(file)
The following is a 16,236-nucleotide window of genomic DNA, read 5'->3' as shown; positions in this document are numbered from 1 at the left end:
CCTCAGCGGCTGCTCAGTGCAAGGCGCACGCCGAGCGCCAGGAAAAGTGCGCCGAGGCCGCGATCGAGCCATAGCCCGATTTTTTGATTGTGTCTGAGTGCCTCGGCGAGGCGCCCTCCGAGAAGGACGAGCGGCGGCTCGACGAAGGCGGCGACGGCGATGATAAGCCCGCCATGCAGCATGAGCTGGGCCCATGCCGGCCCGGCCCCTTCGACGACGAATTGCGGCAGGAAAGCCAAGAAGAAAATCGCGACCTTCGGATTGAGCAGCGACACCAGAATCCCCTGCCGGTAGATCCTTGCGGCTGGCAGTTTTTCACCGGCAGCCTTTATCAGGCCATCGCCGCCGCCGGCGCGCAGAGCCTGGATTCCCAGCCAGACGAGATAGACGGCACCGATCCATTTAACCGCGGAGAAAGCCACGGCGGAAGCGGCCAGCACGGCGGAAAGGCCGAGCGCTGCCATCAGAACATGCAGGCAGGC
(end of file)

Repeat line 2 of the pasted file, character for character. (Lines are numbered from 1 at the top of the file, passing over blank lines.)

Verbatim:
CCTCAGCGGCTGCTCAGTGCAAGGCGCACGCCGAGCGCCAGGAAAAGTGCGCCGAGGCCGCGATCGAGCCATAGCCCGATTTTTTGATTGTGTCTGAGTGCCTCGGCGAGGCGCCCTCCGAGAAGGACGAGCGGCGGCTCGACGAAGGCGGCGACGGCGATGATAAGCCCGCCATGCAGCATGAGCTGGGCCCATGCCGGCCCGGCCCCTTCGACGACGAATTGCGGCAGGAAAGCCAAGAAGAAAATCGCGACCTTCGGATTGAGCAGCGACACCAGAATCCCCTGCCGGTAGATCCTTGCGGCTGGCAGTTTTTCACCGGCAGCCTTTATCAGGCCATCGCCGCCGCCGGCGCGCAGAGCCTGGATTCCCAGCCAGACGAGATAGACGGCACCGATCCATTTAACCGCGGAGAAAGCCACGGCGGAAGCGGCCAGCACGGCGGAAAGGCCGAGCGCTGCCATCAGAACATGCAGGCAGGC